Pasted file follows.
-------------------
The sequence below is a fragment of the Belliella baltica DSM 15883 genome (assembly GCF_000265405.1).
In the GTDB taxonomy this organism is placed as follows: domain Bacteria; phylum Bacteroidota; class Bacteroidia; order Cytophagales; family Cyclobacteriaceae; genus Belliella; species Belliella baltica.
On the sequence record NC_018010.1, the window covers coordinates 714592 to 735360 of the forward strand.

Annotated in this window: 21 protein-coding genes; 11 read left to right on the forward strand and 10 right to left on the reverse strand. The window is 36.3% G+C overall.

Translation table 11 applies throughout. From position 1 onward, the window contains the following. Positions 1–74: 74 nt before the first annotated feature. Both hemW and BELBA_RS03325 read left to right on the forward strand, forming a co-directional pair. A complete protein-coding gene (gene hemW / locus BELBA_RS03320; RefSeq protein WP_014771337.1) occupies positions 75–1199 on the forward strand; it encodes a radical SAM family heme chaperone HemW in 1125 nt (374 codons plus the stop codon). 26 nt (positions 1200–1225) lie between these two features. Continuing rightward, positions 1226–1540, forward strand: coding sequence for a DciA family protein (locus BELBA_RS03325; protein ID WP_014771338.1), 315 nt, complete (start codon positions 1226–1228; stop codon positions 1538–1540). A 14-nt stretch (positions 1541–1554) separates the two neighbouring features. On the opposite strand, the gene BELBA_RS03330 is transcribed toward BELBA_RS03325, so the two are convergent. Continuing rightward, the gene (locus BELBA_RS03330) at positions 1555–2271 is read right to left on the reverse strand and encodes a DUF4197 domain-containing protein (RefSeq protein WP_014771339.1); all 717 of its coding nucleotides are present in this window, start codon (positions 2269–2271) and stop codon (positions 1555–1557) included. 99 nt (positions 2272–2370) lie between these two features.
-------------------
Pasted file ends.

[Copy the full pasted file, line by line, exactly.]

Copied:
The sequence below is a fragment of the Belliella baltica DSM 15883 genome (assembly GCF_000265405.1).
In the GTDB taxonomy this organism is placed as follows: domain Bacteria; phylum Bacteroidota; class Bacteroidia; order Cytophagales; family Cyclobacteriaceae; genus Belliella; species Belliella baltica.
On the sequence record NC_018010.1, the window covers coordinates 714592 to 735360 of the forward strand.

Annotated in this window: 21 protein-coding genes; 11 read left to right on the forward strand and 10 right to left on the reverse strand. The window is 36.3% G+C overall.

Translation table 11 applies throughout. From position 1 onward, the window contains the following. Positions 1–74: 74 nt before the first annotated feature. Both hemW and BELBA_RS03325 read left to right on the forward strand, forming a co-directional pair. A complete protein-coding gene (gene hemW / locus BELBA_RS03320; RefSeq protein WP_014771337.1) occupies positions 75–1199 on the forward strand; it encodes a radical SAM family heme chaperone HemW in 1125 nt (374 codons plus the stop codon). 26 nt (positions 1200–1225) lie between these two features. Continuing rightward, positions 1226–1540, forward strand: coding sequence for a DciA family protein (locus BELBA_RS03325; protein ID WP_014771338.1), 315 nt, complete (start codon positions 1226–1228; stop codon positions 1538–1540). A 14-nt stretch (positions 1541–1554) separates the two neighbouring features. On the opposite strand, the gene BELBA_RS03330 is transcribed toward BELBA_RS03325, so the two are convergent. Continuing rightward, the gene (locus BELBA_RS03330) at positions 1555–2271 is read right to left on the reverse strand and encodes a DUF4197 domain-containing protein (RefSeq protein WP_014771339.1); all 717 of its coding nucleotides are present in this window, start codon (positions 2269–2271) and stop codon (positions 1555–1557) included. 99 nt (positions 2272–2370) lie between these two features.